Saturday, March 22, 2008

Why is Good Friday 'Good'?

I have no idea. I've been wondering this the whole day and Google hasn't really given me any really satisfying answers. The only real answer is that 'Good' is perhaps derived from 'God', just like 'Goodbye' is derived from 'God be with you'. So maybe its God's Friday...

Other reasons are to do with all the good that came of this day. Yet, I still can't really reconcile such a painful day with the word 'good'.

I don't know. Maybe Bilbo's linguistics skills can help me out here :)

Here's a photo of the 3pm Good Friday service that we attended. We were late and had to sit outside. They had it fully enclosed and had a portable air conditioner every few meters so it was cool. I was surprised at how effective their simple cloth enclosure and temporary roof was.

5 comments:

Bilbo said...

Interesting question! I've never (at least, not recently) thought about the derivation of "Good" in Good Friday. I suspect that your guess that "Good" derives from "God" is probably as good an answer as there is. I'll take a look at the Vatican (Holy See) website this weekend and see if there's any explanation. There may also be something at American Magazine, the Catholic weekly (http://americamagazine.org). I'll let you know if I find anything.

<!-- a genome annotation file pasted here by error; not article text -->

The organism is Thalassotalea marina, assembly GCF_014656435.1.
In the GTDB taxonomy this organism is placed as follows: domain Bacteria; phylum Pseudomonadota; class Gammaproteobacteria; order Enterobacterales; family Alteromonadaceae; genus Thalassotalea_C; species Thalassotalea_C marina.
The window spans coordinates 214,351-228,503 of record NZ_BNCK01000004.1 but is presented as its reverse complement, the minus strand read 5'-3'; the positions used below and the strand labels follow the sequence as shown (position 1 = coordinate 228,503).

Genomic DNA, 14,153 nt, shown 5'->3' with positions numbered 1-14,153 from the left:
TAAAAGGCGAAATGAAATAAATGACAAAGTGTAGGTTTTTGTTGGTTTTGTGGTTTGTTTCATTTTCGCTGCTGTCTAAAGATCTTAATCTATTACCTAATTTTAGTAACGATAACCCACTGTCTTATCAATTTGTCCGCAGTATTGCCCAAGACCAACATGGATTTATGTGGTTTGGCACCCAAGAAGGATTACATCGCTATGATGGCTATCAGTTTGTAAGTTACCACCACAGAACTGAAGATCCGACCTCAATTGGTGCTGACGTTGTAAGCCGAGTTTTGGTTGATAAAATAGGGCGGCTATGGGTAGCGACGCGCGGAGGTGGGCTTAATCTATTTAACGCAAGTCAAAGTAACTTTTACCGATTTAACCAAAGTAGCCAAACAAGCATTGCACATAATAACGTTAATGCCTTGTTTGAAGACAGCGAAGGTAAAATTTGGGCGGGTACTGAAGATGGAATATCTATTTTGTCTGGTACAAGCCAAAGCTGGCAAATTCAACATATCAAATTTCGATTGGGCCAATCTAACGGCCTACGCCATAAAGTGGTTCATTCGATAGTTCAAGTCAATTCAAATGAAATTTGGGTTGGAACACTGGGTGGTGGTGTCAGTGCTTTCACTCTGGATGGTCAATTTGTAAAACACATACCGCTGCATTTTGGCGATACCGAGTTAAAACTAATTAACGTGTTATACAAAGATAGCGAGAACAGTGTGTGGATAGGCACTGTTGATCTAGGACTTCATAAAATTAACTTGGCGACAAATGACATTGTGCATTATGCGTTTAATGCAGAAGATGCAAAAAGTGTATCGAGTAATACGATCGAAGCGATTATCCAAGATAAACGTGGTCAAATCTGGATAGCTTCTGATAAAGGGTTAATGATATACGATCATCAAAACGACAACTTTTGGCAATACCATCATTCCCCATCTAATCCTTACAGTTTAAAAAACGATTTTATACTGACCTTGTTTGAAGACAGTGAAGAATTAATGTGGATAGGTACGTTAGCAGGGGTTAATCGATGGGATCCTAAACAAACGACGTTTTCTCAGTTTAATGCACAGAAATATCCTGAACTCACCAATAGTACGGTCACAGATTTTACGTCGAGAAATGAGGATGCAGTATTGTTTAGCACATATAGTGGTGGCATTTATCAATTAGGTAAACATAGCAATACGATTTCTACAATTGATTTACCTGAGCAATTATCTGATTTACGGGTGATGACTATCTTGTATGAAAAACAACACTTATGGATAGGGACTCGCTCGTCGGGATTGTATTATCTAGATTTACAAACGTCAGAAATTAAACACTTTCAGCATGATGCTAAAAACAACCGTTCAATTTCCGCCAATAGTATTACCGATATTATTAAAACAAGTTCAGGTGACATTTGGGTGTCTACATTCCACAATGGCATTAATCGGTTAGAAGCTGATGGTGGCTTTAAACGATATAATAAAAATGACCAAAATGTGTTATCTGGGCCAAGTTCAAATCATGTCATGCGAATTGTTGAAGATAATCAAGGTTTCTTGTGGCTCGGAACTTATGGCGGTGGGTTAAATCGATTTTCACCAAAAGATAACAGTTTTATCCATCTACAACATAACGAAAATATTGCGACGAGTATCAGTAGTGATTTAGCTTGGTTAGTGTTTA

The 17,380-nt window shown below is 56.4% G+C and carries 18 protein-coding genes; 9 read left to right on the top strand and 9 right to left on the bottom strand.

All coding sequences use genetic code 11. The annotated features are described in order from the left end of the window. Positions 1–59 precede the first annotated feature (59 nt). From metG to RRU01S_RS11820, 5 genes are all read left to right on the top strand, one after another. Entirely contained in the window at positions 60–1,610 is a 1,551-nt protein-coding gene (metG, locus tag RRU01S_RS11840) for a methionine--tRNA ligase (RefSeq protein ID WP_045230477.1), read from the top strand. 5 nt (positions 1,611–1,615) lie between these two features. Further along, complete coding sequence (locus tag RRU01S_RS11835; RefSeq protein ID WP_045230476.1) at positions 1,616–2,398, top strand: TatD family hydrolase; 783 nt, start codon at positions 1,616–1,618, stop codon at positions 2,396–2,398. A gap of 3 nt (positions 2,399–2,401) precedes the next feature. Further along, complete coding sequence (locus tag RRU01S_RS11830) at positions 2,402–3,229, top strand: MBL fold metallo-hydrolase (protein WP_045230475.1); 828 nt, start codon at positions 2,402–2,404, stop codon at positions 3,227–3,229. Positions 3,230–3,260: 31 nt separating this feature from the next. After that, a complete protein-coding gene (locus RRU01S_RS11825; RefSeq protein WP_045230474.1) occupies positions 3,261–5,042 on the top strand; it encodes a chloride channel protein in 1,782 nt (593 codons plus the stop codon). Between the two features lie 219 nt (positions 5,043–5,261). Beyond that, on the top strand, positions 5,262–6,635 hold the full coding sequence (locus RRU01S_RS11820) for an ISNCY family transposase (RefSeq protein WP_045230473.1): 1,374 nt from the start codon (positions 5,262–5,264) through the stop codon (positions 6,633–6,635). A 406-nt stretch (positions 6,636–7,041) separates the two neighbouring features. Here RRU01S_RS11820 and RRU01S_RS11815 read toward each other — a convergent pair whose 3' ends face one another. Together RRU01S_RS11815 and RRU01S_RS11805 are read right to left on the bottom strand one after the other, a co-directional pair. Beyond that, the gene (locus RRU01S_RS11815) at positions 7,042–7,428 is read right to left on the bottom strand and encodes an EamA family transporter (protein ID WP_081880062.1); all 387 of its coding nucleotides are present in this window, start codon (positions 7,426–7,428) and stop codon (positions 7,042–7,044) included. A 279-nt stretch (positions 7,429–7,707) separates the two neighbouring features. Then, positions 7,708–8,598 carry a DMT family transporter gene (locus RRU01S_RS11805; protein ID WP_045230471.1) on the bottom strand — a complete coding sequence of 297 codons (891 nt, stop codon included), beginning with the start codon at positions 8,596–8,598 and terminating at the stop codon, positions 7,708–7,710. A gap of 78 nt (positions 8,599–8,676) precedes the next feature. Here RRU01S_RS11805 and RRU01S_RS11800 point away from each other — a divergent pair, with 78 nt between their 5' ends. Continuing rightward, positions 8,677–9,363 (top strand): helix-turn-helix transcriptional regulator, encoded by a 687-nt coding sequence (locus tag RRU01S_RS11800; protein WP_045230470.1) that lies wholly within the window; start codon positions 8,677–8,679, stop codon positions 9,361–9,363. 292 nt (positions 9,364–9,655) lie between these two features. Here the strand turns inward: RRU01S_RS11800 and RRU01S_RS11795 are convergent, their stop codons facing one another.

Jean-Luc Picard said...

It's also known as 'Great Griday' in the Holy Land.

Tiggerlane said...

Wow...never thought about that. I looked at the origins on wikipedia.org, and got more confused than EVER. Go see - there are MANY more names for today!

elizabeth embracing life said...

I don't really know the "good" in the day, but I always thought it was God's way of looking down on Jesus, and Jesus doing a good thing. The brave man he was.

John said...

Interestingly enough, not everyone believes that Jesus was crucified on a Friday. Many believe that the day of Crucifixion was actually a Thursday. The problem comes in when gentiles try to fix the day based on Jewish texts.

We do know that it was the "Day of Preparation" or the day before the Sabbath. Normally this would mean Friday. However, the Passover always begins with a Sabbath day no matter what day of the week it begins. It also ends with a Sabbath day eight days later. It is possible to have two Sabbaths on consecutive days and a third one on the eighth day.

It actually makes more sense (at least to me) if Jesus were laid in the tomb before sunset on Thursday, been in the grave for the Passover Sabbath, the weekly Sabbath and then raised on the morning of the third day. But when we're talking about messing with centuries old traditions of the church, traditions often become more important than truth.

So--none of this had anything to do with your post...like I told Bilbo, I need to get my own blog.